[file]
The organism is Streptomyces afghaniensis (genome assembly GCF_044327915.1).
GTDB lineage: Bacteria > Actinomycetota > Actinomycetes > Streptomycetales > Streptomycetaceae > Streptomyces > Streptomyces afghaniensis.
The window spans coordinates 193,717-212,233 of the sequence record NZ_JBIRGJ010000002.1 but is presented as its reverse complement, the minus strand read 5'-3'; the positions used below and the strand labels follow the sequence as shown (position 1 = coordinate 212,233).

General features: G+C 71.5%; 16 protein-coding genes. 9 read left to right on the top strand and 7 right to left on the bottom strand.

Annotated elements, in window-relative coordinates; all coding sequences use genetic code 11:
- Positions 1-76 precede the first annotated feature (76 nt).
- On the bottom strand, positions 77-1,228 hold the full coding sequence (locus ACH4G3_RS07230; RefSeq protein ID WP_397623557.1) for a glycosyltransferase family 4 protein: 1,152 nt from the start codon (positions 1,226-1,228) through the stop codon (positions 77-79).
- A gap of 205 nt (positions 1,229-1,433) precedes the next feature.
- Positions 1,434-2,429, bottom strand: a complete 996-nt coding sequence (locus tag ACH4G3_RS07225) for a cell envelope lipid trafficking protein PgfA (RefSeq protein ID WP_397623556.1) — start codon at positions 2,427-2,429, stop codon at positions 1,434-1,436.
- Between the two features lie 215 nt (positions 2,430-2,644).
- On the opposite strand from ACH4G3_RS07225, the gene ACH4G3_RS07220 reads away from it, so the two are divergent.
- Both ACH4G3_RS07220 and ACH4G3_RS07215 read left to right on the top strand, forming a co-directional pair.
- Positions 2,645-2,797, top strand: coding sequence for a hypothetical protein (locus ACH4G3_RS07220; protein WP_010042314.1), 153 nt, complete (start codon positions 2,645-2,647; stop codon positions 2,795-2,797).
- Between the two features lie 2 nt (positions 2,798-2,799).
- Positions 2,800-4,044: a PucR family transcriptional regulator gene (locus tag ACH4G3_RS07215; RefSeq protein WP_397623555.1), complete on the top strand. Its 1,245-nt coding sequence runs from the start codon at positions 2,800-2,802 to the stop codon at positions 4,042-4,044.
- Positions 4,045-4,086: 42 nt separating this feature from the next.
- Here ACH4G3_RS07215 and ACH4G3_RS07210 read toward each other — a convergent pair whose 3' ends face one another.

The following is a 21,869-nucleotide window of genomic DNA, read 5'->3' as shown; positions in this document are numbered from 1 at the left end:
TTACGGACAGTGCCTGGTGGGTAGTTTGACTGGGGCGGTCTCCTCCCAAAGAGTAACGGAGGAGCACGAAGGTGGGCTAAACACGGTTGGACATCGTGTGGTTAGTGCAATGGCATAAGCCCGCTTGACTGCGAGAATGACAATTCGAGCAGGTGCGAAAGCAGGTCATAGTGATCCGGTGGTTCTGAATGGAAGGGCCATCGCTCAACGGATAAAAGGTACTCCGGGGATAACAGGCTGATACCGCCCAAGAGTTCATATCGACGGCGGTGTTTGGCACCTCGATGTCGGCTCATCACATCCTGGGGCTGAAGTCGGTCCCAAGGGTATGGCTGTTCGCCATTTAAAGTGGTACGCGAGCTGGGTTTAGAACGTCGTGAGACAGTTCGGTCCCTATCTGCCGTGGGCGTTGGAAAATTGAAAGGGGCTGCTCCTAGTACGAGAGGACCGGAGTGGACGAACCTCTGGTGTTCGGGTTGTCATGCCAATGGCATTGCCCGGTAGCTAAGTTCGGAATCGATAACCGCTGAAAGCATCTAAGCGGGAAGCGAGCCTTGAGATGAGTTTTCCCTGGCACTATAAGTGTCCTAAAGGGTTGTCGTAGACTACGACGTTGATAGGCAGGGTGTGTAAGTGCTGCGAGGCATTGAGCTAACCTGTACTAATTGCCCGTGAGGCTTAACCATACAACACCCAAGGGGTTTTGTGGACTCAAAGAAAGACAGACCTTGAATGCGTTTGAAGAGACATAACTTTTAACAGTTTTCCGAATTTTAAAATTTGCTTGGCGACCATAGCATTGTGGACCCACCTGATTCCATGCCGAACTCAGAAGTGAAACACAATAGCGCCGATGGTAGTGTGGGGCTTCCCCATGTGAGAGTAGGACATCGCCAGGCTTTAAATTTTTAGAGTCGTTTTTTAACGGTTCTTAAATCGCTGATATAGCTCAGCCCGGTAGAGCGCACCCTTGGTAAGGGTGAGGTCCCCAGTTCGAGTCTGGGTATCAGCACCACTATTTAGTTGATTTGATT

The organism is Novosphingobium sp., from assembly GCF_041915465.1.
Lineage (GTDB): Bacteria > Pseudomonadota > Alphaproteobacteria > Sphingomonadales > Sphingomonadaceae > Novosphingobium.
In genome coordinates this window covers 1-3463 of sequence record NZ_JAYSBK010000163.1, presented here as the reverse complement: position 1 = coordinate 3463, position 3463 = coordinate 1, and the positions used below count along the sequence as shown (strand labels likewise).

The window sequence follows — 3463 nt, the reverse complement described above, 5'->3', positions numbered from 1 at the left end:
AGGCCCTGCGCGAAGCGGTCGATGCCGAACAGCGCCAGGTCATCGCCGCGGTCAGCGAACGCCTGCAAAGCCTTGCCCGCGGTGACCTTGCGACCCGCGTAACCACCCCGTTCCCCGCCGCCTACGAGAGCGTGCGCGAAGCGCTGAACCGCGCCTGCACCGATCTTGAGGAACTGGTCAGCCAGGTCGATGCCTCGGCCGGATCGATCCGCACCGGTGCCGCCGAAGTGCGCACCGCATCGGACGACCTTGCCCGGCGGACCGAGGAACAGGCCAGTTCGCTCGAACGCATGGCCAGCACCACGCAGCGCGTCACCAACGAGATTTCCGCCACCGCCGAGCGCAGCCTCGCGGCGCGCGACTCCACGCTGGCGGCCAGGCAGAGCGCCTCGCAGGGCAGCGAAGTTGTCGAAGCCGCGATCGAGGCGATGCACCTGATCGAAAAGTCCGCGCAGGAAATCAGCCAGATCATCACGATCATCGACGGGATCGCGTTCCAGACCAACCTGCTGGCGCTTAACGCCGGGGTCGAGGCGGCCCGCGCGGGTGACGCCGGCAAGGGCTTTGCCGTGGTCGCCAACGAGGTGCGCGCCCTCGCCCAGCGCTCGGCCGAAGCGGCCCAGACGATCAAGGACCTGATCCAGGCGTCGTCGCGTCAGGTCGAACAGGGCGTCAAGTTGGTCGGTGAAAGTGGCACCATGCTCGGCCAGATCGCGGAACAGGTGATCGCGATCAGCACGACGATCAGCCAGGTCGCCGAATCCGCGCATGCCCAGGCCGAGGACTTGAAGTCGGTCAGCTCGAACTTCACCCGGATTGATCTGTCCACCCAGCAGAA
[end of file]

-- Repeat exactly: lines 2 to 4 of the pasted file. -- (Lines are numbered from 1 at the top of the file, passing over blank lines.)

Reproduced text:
GTDB lineage: Bacteria > Actinomycetota > Actinomycetes > Streptomycetales > Streptomycetaceae > Streptomyces > Streptomyces afghaniensis.
The window spans coordinates 193,717-212,233 of the sequence record NZ_JBIRGJ010000002.1 but is presented as its reverse complement, the minus strand read 5'-3'; the positions used below and the strand labels follow the sequence as shown (position 1 = coordinate 212,233).

General features: G+C 71.5%; 16 protein-coding genes. 9 read left to right on the top strand and 7 right to left on the bottom strand.